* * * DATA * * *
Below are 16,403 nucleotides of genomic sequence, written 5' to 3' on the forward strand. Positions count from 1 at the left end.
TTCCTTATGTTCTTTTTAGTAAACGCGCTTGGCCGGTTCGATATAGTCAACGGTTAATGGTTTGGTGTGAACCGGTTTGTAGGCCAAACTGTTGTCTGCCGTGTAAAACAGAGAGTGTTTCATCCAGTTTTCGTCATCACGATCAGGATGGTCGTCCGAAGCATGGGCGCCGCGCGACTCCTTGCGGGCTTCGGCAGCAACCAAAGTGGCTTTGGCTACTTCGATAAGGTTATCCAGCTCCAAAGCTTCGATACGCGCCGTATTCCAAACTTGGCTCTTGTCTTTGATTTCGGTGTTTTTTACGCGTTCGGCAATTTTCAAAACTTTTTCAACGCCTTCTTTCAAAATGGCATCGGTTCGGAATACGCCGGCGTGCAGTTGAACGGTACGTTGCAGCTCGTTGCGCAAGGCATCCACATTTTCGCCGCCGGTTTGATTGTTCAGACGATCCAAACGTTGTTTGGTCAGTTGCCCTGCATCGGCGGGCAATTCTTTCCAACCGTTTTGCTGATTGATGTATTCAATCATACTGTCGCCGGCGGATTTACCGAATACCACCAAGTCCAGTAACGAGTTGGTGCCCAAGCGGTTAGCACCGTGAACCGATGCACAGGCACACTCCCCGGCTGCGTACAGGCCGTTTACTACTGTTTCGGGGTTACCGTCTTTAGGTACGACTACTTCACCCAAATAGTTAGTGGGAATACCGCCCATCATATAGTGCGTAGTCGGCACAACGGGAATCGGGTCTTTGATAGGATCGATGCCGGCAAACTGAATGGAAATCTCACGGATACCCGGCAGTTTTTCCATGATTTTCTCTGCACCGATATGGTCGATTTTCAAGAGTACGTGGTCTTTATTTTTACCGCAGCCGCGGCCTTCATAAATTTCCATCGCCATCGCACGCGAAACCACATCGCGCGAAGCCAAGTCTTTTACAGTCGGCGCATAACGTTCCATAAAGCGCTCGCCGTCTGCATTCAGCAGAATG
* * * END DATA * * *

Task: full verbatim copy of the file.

Below are 16,403 nucleotides of genomic sequence, written 5' to 3' on the forward strand. Positions count from 1 at the left end.
TTCCTTATGTTCTTTTTAGTAAACGCGCTTGGCCGGTTCGATATAGTCAACGGTTAATGGTTTGGTGTGAACCGGTTTGTAGGCCAAACTGTTGTCTGCCGTGTAAAACAGAGAGTGTTTCATCCAGTTTTCGTCATCACGATCAGGATGGTCGTCCGAAGCATGGGCGCCGCGCGACTCCTTGCGGGCTTCGGCAGCAACCAAAGTGGCTTTGGCTACTTCGATAAGGTTATCCAGCTCCAAAGCTTCGATACGCGCCGTATTCCAAACTTGGCTCTTGTCTTTGATTTCGGTGTTTTTTACGCGTTCGGCAATTTTCAAAACTTTTTCAACGCCTTCTTTCAAAATGGCATCGGTTCGGAATACGCCGGCGTGCAGTTGAACGGTACGTTGCAGCTCGTTGCGCAAGGCATCCACATTTTCGCCGCCGGTTTGATTGTTCAGACGATCCAAACGTTGTTTGGTCAGTTGCCCTGCATCGGCGGGCAATTCTTTCCAACCGTTTTGCTGATTGATGTATTCAATCATACTGTCGCCGGCGGATTTACCGAATACCACCAAGTCCAGTAACGAGTTGGTGCCCAAGCGGTTAGCACCGTGAACCGATGCACAGGCACACTCCCCGGCTGCGTACAGGCCGTTTACTACTGTTTCGGGGTTACCGTCTTTAGGTACGACTACTTCACCCAAATAGTTAGTGGGAATACCGCCCATCATATAGTGCGTAGTCGGCACAACGGGAATCGGGTCTTTGATAGGATCGATGCCGGCAAACTGAATGGAAATCTCACGGATACCCGGCAGTTTTTCCATGATTTTCTCTGCACCGATATGGTCGATTTTCAAGAGTACGTGGTCTTTATTTTTACCGCAGCCGCGGCCTTCATAAATTTCCATCGCCATCGCACGCGAAACCACATCGCGCGAAGCCAAGTCTTTTACAGTCGGCGCATAACGTTCCATAAAGCGCTCGCCGTCTGCATTCAGCAGAATG